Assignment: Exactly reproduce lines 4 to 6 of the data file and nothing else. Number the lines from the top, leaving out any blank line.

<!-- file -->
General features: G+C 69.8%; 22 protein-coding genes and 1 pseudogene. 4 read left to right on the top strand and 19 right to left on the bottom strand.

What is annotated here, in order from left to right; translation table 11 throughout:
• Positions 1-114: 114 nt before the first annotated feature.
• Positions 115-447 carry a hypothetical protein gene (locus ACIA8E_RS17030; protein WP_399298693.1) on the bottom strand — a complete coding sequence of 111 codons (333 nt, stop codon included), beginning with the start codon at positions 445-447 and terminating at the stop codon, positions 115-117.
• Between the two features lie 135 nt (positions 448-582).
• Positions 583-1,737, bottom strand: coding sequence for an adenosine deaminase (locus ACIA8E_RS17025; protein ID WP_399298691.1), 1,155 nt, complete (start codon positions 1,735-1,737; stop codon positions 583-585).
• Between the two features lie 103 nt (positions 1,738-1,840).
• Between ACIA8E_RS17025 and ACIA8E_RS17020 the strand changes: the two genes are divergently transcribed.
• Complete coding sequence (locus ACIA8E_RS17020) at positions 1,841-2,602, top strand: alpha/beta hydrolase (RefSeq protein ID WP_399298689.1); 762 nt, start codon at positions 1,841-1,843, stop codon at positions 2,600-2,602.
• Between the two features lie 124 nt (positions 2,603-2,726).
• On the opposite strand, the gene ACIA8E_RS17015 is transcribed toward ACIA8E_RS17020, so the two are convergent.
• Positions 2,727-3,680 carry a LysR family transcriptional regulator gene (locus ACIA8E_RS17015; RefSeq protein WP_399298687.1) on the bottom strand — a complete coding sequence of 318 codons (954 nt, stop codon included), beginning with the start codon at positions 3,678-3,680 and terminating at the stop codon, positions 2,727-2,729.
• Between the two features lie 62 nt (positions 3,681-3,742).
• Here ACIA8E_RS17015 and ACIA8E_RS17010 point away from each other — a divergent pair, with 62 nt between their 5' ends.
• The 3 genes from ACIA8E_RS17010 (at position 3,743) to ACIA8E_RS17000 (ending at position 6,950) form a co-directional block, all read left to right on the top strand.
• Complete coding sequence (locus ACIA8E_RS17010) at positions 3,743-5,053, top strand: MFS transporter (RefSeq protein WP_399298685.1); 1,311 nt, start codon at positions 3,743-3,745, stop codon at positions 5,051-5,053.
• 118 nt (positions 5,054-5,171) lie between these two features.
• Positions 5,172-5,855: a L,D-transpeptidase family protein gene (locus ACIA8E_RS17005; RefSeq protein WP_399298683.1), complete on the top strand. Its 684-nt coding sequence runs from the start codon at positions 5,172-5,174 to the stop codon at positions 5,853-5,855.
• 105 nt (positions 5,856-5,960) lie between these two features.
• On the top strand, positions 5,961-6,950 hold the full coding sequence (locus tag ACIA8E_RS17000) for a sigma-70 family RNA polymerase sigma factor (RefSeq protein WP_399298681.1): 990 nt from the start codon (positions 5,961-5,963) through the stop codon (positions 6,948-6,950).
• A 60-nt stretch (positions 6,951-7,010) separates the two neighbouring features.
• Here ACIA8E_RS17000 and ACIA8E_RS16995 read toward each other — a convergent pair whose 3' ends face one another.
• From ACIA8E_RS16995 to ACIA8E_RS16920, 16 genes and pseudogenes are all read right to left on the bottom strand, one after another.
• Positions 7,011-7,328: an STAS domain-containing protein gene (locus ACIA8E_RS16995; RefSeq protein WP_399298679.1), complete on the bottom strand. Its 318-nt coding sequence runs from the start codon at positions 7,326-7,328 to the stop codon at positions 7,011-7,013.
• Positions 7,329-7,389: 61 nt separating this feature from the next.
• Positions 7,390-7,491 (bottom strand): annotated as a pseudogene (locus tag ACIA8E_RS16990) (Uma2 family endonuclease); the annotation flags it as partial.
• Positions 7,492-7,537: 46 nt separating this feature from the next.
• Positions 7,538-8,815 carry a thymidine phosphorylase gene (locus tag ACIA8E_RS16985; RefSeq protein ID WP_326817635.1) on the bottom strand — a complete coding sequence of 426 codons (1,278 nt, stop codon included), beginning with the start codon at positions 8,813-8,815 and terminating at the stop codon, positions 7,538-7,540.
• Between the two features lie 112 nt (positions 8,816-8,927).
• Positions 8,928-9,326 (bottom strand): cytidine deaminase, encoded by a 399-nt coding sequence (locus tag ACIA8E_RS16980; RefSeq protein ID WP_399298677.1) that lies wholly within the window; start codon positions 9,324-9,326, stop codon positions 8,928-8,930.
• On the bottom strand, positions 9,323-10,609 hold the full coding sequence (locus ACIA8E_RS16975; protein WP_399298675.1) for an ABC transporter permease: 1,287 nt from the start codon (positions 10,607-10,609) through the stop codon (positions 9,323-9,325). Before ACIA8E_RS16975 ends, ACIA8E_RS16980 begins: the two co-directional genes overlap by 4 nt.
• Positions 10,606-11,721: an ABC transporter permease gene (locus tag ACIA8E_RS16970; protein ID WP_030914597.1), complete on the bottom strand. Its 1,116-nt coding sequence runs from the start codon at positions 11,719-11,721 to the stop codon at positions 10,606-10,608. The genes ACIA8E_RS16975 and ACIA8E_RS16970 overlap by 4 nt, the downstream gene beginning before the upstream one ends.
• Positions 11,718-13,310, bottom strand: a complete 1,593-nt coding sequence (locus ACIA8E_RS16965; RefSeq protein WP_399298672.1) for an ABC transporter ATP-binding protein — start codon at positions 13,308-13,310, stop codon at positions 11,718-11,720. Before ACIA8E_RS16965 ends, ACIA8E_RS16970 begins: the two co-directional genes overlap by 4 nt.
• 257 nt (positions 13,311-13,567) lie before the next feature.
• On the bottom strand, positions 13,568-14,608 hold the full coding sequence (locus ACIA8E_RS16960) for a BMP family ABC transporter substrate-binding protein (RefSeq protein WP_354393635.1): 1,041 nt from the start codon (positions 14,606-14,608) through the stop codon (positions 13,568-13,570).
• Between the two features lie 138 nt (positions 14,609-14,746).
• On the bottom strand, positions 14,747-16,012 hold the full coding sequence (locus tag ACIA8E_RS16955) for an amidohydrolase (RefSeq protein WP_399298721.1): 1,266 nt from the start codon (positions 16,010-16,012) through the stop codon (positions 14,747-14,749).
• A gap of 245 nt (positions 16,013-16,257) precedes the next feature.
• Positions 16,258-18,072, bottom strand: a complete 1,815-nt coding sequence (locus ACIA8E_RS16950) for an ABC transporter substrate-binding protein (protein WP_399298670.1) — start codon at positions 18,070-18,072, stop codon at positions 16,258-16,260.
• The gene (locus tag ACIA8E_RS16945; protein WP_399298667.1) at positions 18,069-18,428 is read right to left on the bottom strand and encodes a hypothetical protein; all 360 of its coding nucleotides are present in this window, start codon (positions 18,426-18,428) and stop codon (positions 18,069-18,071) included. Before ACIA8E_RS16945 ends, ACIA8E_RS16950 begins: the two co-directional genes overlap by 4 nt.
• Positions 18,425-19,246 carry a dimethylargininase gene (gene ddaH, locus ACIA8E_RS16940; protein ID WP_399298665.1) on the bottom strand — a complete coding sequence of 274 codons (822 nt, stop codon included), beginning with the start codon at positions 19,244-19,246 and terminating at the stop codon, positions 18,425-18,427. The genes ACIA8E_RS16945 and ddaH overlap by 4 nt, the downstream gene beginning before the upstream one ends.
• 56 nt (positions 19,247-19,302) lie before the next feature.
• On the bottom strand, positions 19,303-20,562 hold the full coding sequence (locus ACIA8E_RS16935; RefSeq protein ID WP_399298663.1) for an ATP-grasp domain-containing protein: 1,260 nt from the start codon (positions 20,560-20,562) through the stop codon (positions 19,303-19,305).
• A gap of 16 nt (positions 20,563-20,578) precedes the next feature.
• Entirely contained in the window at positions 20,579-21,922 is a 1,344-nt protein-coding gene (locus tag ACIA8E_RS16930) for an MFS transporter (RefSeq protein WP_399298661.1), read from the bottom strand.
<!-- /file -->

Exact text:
• Positions 115-447 carry a hypothetical protein gene (locus ACIA8E_RS17030; protein WP_399298693.1) on the bottom strand — a complete coding sequence of 111 codons (333 nt, stop codon included), beginning with the start codon at positions 445-447 and terminating at the stop codon, positions 115-117.
• Between the two features lie 135 nt (positions 448-582).
• Positions 583-1,737, bottom strand: coding sequence for an adenosine deaminase (locus ACIA8E_RS17025; protein ID WP_399298691.1), 1,155 nt, complete (start codon positions 1,735-1,737; stop codon positions 583-585).